Giving Thanks

Nov 26 2014 Published by under Kidney Function

Soon we will all sit down and share a meal with family and friends, ostensibly to give thanks for what we have (or at least a day off). As you enjoy your traditions, I want you to give thanks for something else:


The patients I take care of, with various kidney diseases, cannot merely sit down and gorge as they want. After all, it's only one day and one (never-ending) meal. No, they will have to limit some foods, take their medications, and generally live their lives as they do every other day of the year. For some, misbehavior could result in discomfort. For others, a Thanksgiving eat-a-thon could prove deadly.

So when you go around the table and say what you are all thankful for, remember to at least think about functioning kidneys and the ability to pee.

It's great to urinate!

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More Than Food and Football

Nov 21 2012 Published by under Wackaloonacy

Once again, pause and be glad that you can pee. Otherwise, your feast would be more limited.

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Giving Thanks for Urine

Nov 23 2010 Published by under [Etc]

Last week I traveled to Denver for the Annual Meeting of the American Society of Nephrology, also known as RenalWeek. While there, I read an article in The Atlantic: "God Help You, You're on Dialysis," by Robin Fields of Propublica. The introductory excerpt:

Edel Rodriguez from the original article

Every year, more than 100,000 Americans start dialysis. One in four of them will die within 12 months—a fatality rate that is one of the worst in the industrialized world. Oh, and dialysis arguably costs more here than anywhere else. Although taxpayers cover most of the bill, the government has kept confidential clinic data that could help patients make better decisions. How did our first foray into near-universal coverage, begun four decades ago with such great hope, turn out this way? And what lessons does it hold for the future of health-care reform?

The article (and the extended version at Propublica) provide a scary view of the US end-stage renal disease program. Each dialysis treatment costs more in the US than in other industrialized countries, yet our patients suffer worse outcomes while on standard dialysis.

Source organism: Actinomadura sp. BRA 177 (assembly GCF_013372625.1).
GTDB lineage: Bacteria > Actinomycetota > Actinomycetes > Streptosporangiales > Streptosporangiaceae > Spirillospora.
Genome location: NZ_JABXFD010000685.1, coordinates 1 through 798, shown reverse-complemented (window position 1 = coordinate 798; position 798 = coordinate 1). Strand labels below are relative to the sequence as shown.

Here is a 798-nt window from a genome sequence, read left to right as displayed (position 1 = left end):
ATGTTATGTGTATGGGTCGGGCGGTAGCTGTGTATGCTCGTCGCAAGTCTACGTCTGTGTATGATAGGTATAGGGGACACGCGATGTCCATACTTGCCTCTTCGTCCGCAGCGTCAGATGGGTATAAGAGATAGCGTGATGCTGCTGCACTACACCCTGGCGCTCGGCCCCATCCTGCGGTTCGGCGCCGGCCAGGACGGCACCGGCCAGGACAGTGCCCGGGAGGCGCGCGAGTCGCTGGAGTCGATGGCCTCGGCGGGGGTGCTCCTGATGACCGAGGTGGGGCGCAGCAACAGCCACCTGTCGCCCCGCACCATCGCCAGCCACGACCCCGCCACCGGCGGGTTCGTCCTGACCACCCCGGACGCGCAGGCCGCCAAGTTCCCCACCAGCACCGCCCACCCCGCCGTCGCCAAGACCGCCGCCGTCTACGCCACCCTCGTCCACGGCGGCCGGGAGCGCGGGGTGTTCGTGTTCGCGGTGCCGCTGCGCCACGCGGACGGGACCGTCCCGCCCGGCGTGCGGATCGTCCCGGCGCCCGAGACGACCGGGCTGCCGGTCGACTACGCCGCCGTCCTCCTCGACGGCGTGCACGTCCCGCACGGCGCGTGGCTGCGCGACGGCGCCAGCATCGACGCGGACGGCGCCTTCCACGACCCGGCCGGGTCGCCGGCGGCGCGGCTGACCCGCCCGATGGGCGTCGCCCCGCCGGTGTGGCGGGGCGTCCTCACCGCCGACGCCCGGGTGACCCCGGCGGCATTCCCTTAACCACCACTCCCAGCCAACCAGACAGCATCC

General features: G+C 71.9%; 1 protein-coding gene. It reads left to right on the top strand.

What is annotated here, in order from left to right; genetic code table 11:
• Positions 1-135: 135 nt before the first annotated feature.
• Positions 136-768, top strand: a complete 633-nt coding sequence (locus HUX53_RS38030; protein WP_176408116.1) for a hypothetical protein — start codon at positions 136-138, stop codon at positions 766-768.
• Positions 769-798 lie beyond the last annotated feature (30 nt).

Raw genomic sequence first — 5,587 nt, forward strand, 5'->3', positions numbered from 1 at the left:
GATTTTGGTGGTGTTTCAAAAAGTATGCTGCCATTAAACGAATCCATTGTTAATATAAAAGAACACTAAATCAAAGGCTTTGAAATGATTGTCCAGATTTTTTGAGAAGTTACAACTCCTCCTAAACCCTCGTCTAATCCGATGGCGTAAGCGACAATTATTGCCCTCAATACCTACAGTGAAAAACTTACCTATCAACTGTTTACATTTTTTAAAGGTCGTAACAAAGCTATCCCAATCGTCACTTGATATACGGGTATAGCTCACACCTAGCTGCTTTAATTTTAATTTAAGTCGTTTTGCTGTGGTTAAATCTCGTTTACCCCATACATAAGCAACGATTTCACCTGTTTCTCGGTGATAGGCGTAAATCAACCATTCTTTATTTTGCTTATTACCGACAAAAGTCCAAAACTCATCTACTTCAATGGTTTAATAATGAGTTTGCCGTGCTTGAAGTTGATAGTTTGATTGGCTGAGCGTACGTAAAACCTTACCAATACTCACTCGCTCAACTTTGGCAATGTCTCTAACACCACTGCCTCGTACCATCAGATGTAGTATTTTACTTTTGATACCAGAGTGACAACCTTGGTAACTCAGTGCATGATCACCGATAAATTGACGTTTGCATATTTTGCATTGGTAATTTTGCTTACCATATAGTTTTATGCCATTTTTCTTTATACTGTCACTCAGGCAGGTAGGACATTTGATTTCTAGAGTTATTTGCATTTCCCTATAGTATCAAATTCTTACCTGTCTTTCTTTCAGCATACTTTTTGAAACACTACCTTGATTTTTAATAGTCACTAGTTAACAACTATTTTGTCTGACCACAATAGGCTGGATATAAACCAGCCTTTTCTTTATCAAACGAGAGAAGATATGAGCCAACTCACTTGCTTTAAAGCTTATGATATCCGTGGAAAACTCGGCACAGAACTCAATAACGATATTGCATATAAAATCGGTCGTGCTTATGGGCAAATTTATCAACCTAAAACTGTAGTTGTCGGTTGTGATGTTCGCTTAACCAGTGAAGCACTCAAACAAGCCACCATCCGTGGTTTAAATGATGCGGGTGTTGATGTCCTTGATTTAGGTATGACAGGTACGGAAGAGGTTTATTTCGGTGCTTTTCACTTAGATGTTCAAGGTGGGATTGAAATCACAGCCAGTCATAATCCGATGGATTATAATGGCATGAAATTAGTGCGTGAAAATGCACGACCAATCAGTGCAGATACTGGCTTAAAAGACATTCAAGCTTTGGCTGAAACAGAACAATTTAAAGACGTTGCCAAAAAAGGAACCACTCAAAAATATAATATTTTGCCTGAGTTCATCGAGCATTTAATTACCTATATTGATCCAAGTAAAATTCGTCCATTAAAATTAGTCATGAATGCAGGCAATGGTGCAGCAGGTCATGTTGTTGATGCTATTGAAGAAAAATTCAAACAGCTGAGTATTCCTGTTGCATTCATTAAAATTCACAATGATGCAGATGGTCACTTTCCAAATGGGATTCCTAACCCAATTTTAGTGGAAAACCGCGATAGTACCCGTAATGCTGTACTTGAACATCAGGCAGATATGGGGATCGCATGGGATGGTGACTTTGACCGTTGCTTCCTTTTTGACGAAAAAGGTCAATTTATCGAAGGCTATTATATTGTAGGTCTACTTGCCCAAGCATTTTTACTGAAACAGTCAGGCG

My personal perspective is a bit more optimistic; as a pediatric nephrologist, I am dealing with younger, healthier patients who usually get transplanted from a relative in a few months. If no living donor proves compatible, we usually pursue home peritoneal dialysis every night as the treatment of choice. In the adult world, the most common option is in-center hemodialysis for 3 sessions each week. From the standpoint of biochemical balance, each session should be 4 hours, although the justification for this schedule has more to do with resources than with outcomes. Many centers allow patients to run less time. Patients hate being tied to a machine for long hours, and the centers can then get the station ready for another patient. Economies of scale allow dialysis units to operate at a profit.

Perhaps giving patients more choice in their treatment options and letting market forces run wild is not the best way to provide health care. But I digress...

Kidneys control a number of bodily functions. In addition to fluid and chemical balance, they produce the active form of vitamin D; kidney failure causes significant bone issues without careful management. The kidney also produces erythropoietin, a hormone that tells the bone marrow to make red blood cells which carry oxygen to the body. When the kidneys fail, anemia can occur.

Dialysis and transplant are therapies that can extend life, but they are not cures for kidney failure. Nothing replaces the kidney quite like the original kidney.

That's why on Thanksgiving, I give thanks that I can pee. If I couldn't, the day would not be the same.

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